86 * Exact inference by brute force enumeration;

87 * Exact inference by junction-tree methods;

88 * Mean Field;

89 * Loopy Belief Propagation [KFL01];

90 * Tree Expectation Propagation [MiQ04];

91 * Generalized Belief Propagation [YFW05];

92 * Double-loop GBP [HAK03];

93 * Various variants of Loop Corrected Belief Propagation [MoK07, MoR05];

94 * Gibbs sampler;

95 * Conditioned BP [EaG09].

97 These inference methods can be used to calculate partition sums, marginals

98 over subsets of variables, and MAP states (the joint state of variables that

99 has maximum probability).

101 In addition, libDAI supports parameter learning of conditional probability

102 tables by Expectation Maximization.

105 Why C++?

106 --------

107 Because libDAI is implemented in C++, it is very fast compared with

108 implementations in MatLab (a factor 1000 faster is not uncommon). libDAI does

109 provide a (limited) MatLab interface for easy integration with MatLab.

112 Releases

113 --------

114 Releases can be obtained from www.libdai.org

115 License: GNU Public License v2 (or higher).

117 libDAI-0.2 December 1, 2006

118 libDAI-0.2.1 May 26, 2008

119 libDAI-0.2.2 September 30, 2008

122 Acknowledgments

123 ---------------

124 This work is part of the Interactive Collaborative Information Systems (ICIS)

125 project, supported by the Dutch Ministry of Economic Affairs, grant BSIK03024.

126 I would like to thank Martijn Leisink for providing the basis on which libDAI has been built.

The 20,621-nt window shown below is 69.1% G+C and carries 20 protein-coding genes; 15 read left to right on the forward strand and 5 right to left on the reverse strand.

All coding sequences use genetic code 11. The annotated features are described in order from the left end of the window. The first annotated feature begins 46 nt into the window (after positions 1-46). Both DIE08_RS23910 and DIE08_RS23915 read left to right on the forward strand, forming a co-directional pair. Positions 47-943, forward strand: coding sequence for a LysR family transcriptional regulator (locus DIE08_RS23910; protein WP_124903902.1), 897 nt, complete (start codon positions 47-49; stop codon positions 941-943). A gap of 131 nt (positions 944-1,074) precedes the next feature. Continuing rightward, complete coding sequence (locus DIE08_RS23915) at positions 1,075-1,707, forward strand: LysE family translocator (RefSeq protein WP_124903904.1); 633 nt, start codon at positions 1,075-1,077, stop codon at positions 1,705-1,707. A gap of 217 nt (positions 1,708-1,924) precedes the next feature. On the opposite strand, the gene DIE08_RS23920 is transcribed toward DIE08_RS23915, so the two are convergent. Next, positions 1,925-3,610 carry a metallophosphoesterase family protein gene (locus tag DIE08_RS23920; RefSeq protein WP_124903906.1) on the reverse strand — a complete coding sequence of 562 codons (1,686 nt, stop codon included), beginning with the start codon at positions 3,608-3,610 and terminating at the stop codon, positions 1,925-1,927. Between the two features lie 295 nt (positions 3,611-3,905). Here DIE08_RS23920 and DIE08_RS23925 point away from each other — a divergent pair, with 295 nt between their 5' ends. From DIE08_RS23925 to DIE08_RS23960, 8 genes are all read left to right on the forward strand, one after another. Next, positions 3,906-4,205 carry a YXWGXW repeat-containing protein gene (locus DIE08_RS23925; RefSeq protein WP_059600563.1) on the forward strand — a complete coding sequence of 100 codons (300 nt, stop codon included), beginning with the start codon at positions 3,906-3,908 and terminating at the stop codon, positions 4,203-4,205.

129 Documentation

130 -------------

131 Some doxygen documentation is available. Install doxygen and use "make doc" to build the

132 documentation. If the documentation is not clear enough, feel free to send me an email

133 (or even better, to improve the documentation!).

135 A description of the factor graph (.fg) file format can be found in the file FILEFORMAT.

138 Compatibility

139 -------------

140 The code has been developed under Debian GNU/Linux with the GCC compiler suite.

141 libDAI compiles successfully with g++ versions 3.4, 4.1, 4.2 and 4.3.

143 libDAI has also been successfully compiled with MS Visual Studio 2008 under Windows

144 (but not all build targets are supported yet) and with Cygwin under Windows.

146 Finally, libDAI has been compiled successfully on MacOS X.

149 Quick start (linux/cygwin/Mac OS X)

150 -----------------------------------

151 You need:

152 - a recent version of gcc (at least version 3.4)

153 - GNU make

154 - doxygen

155 - graphviz

156 - recent boost C++ libraries (at least version 1.34, or 1.37 for cygwin;

157 version 1.37 shipped with Ubuntu 9.04 is known not to work)

159 On Debian/Ubuntu, you can easily install all these packages with a single command:

160 "apt-get install g++ make doxygen graphviz libboost-dev libboost-graph-dev libboost-program-options-dev"

161 (root permissions needed).

163 On Mac OS X (10.4 is known to work), these packages can be installed easily via MacPorts.

164 First, install MacPorts according to the instructions at http://www.macports.org/

165 Then, a simple "sudo port install gmake boost doxygen graphviz"

166 should be enough to install everything that is needed.

168 On Cygwin, the prebuilt Cygwin package boost-1.33.1-x is known not to work.

169 You can however obtain the latest boost version (you need at least 1.37.0)

170 from http://www.boost.org/ and compile/install it with: